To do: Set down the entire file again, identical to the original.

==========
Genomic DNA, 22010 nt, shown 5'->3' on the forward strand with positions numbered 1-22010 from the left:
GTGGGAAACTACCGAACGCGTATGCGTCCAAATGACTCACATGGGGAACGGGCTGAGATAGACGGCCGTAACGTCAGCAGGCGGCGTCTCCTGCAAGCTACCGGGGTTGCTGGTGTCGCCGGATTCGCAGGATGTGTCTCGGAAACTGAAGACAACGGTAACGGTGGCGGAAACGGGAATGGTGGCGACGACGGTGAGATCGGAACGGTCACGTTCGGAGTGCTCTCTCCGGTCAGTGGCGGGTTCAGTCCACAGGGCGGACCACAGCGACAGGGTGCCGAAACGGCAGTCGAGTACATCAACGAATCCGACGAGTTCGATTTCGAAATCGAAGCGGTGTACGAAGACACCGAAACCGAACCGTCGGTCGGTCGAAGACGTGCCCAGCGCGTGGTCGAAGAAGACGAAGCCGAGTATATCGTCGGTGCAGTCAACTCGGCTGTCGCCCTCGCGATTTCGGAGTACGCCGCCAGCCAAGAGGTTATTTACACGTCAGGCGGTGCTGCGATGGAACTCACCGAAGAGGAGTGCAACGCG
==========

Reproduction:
Genomic DNA, 22010 nt, shown 5'->3' on the forward strand with positions numbered 1-22010 from the left:
GTGGGAAACTACCGAACGCGTATGCGTCCAAATGACTCACATGGGGAACGGGCTGAGATAGACGGCCGTAACGTCAGCAGGCGGCGTCTCCTGCAAGCTACCGGGGTTGCTGGTGTCGCCGGATTCGCAGGATGTGTCTCGGAAACTGAAGACAACGGTAACGGTGGCGGAAACGGGAATGGTGGCGACGACGGTGAGATCGGAACGGTCACGTTCGGAGTGCTCTCTCCGGTCAGTGGCGGGTTCAGTCCACAGGGCGGACCACAGCGACAGGGTGCCGAAACGGCAGTCGAGTACATCAACGAATCCGACGAGTTCGATTTCGAAATCGAAGCGGTGTACGAAGACACCGAAACCGAACCGTCGGTCGGTCGAAGACGTGCCCAGCGCGTGGTCGAAGAAGACGAAGCCGAGTATATCGTCGGTGCAGTCAACTCGGCTGTCGCCCTCGCGATTTCGGAGTACGCCGCCAGCCAAGAGGTTATTTACACGTCAGGCGGTGCTGCGATGGAACTCACCGAAGAGGAGTGCAACGCG